Work Environment, Sleep Quality, Confidence in Decision-Making and Emotional Labor of Nurses Mediated by Self-Efficacy

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John Patrick B. Flores
Dina D. Galang
Jezamine De Leon
Susy A. Jael
Myrtle C. Orbon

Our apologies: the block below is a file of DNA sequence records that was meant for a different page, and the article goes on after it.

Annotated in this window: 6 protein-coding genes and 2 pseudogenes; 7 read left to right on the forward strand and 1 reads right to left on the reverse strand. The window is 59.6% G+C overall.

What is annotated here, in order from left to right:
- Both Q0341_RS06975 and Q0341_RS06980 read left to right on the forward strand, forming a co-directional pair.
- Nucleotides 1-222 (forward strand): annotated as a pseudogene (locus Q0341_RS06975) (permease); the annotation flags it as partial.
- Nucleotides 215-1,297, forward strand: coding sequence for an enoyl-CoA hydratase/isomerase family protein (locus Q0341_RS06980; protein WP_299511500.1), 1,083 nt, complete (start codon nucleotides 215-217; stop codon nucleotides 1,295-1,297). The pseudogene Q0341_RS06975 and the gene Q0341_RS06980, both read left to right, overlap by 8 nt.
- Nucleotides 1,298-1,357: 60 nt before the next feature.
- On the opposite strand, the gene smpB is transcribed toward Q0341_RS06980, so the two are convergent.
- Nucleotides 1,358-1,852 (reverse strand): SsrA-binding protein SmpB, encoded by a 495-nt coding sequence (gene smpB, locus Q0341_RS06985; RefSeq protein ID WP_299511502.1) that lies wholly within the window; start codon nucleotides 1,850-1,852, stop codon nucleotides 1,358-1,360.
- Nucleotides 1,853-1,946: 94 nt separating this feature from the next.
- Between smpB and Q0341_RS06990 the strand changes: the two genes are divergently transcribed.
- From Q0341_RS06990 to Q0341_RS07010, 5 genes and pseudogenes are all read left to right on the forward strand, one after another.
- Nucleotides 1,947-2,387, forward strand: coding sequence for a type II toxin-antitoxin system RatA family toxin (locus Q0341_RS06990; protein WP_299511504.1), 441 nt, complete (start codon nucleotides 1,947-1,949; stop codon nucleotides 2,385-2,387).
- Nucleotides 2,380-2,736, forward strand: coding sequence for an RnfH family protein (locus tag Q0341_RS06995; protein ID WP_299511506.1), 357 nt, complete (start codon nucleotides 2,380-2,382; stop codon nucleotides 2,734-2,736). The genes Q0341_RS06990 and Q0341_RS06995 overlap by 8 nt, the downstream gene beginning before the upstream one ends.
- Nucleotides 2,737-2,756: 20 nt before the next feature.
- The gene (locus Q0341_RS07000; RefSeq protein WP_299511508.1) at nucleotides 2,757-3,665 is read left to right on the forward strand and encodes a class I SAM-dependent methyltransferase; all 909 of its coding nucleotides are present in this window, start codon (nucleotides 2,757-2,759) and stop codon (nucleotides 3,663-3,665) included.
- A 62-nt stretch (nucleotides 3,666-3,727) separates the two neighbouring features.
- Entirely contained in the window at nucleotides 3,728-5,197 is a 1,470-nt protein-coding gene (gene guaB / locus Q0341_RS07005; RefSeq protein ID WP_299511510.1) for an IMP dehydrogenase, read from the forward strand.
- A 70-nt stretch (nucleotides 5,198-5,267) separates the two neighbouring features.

This descriptive-correlational study aimed to determine the relationship of work environment and sleep quality to confidence in decision-making and emotional labor among nurses as mediated by selfefficacy. Two hundred-fifty staff nurses from eight private hospitals were purposively selected to answer a self-constructed questionnaire. Mean, standard deviation, frequency distribution, Pearson’s product moment correlation, and structural equation modeling were used for statistical analysis. Findings revealed that work environment and sleep quality were fair, self-efficacy and confidence in decision-making were high, and the extent of emotional labor was average. Positive work environments were associated with higher confidence in decision-making. Sleep quality was not associated with any differences in self-efficacy, confidence in decision-making, or emotional labor. The mediation analysis showed that the effect of the work environment on confidence in decision-making is partially mediated by self-efficacy, while the effect of the work environment on deep acting emotional labor is completely mediated by self-efficacy. Results indicated that the final model was a good fit.


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